Topic: Religion and Culture

Mizzou Advantage Writing Contest: 2nd Place

Christmas Holiday: Queering Family in 20th Century Southern Missouri

Kelsey Rogers

An obituary in The Southeast Missourian lists Elaine “Tommie” Davis as the business partner of Mary Jane “Miss Jane” Barnett for over forty years (Elaine Davis Obituary). However, the family albums of the two tell a richer story, they were life partners as well as business partners, a radical act in mid-century America, and perhaps […]

The Concept of Death in Early African Societies

Alex Daniel

All cultures of the world find explanations for death and the afterlife. In the Christian faith, when believers of Jesus Christ and his Holy Father perish, they will have everlasting life in Heaven. In the Hindu faith, it is believed that when one dies, he or she will resurrect into a new form.

Giving Voice to Violence and Void

Nathaniel McKee (First Winner)

Irish-American masculine identity has a nebulous and bloody history. Its development began in the 1840s in Ireland and has its roots in colonialism – a story that, in itself, could fill a book-shelf. Despite this challenge, Martin Scorsese does an admirable job of exploring this dynamic in his film The Departed.

Classic Hollywood Cinema as Propaganda

Anne Mauldin

Photography was the first use of pictorial proof as documentation of scientific analysis starting in the late 1800s. There was a sudden trust from viewers when they were presented with an image of presumed objective nature, emphasizing the ideology of “I’ll believe it when I see it.”​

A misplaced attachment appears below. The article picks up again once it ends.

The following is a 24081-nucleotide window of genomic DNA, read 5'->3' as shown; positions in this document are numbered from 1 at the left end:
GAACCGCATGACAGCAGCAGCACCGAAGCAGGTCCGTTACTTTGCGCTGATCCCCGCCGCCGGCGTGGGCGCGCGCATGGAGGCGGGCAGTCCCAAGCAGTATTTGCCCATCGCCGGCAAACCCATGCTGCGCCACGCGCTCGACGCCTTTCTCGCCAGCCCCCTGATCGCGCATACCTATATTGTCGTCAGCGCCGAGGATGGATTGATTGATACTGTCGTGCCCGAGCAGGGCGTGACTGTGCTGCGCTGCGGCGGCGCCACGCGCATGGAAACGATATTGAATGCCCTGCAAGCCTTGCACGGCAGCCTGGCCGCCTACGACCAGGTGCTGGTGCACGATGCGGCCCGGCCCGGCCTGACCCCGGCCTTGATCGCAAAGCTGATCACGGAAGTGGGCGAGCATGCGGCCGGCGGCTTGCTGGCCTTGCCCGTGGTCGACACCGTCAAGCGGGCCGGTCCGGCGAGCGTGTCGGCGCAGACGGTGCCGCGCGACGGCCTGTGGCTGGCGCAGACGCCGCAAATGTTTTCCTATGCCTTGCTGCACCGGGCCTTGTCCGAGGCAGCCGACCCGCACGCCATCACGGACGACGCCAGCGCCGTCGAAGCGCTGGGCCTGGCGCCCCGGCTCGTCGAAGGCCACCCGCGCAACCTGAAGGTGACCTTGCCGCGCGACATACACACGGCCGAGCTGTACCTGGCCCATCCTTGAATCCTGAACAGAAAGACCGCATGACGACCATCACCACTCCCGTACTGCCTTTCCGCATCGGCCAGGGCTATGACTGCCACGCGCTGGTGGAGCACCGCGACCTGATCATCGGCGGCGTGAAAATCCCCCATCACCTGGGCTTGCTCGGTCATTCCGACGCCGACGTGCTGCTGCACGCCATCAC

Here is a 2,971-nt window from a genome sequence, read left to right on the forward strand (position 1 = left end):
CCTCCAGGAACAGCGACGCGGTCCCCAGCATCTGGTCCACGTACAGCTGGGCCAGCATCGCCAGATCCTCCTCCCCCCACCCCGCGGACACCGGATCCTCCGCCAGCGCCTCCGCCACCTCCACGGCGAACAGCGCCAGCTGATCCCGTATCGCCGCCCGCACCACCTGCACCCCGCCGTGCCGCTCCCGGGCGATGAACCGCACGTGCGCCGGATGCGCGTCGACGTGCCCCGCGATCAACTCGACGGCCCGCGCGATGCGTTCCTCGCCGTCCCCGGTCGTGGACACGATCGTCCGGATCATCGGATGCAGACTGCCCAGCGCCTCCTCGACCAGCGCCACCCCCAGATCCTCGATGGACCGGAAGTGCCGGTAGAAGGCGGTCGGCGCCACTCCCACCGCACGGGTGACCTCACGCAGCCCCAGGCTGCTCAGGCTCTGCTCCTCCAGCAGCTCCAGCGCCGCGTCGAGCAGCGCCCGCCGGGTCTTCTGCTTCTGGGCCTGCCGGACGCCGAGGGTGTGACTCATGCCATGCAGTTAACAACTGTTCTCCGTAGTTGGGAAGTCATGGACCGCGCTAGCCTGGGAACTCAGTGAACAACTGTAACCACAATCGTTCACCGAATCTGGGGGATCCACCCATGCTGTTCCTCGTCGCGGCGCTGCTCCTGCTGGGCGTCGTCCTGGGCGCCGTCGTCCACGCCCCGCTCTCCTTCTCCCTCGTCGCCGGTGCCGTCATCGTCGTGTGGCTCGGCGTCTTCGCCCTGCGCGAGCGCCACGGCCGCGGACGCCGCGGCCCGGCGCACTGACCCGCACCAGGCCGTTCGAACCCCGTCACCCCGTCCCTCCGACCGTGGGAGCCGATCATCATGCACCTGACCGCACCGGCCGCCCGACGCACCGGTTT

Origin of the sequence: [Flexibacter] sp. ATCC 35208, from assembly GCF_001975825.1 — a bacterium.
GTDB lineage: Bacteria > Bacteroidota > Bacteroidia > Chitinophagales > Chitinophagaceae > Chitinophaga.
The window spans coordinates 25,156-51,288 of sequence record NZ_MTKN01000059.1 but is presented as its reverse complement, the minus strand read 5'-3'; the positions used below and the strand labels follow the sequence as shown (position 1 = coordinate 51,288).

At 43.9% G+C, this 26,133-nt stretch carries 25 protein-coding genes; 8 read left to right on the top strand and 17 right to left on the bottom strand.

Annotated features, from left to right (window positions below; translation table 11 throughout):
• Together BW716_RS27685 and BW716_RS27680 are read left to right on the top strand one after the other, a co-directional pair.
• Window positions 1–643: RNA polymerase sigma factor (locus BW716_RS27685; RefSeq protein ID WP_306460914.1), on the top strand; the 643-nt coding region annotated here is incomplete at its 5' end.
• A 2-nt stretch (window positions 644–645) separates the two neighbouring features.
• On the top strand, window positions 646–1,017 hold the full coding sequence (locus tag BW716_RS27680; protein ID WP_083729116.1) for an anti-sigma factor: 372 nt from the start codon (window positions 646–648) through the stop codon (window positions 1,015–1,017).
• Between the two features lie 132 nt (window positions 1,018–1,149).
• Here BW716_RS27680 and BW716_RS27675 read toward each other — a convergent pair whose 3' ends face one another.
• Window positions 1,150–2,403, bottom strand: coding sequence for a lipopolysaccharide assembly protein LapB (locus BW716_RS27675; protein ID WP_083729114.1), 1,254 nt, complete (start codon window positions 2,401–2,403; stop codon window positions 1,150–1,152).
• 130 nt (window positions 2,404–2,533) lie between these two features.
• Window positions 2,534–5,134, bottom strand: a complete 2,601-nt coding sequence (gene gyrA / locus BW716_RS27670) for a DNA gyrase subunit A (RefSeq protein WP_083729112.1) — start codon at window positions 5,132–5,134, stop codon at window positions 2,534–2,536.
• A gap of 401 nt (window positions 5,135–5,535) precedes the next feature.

Twins in West African Culture and Society of the Iron Age

James Adewumi

Twins had unique roles in many West African cultures in the Iron Age, a period in spanning from the first millennium to the 19th century. The Igbo speaking-people of southeast Nigeria, for example, feared the birth of twins.

In the Water, Everyone is Equal

Anders Melin

The conflict has been raging for over half a century. Israel and Palestine are like two brothers; brothers that are sprung out of the same core and host religions and nations that share the same origins. But in spite of these commonalities, the dispute is still ongoing, with no promise of a near-end resolve.

Holding hands in marriage

The Gate to Marriage: Benefits and Detriments of Arranged Marriage

Yu Ji

The processes of choosing a lifetime partner dramatically differ between Western and Eastern cultures. In Western cultures, mates select one another directly based on interpersonal attraction. Since marriage is not the primary task of starting a relationship, family members are not likely to get involved when a person is starting a relationship. In the Eastern cultures, however, marriage is regarded as the primary pre-requisite for a relationship and it is often arranged by family members.

Engaging the Western World: Engaged Buddhism in America

Sam Urkov

The role of Buddhism in America is evolving towards being more visible and pertinent in modern times. In an age where life is becoming ever more demanding, individuals are taught that they are distinct, unique, and independent; they are told that they are separate from the rest of humanity and somehow not one with the rest of nature.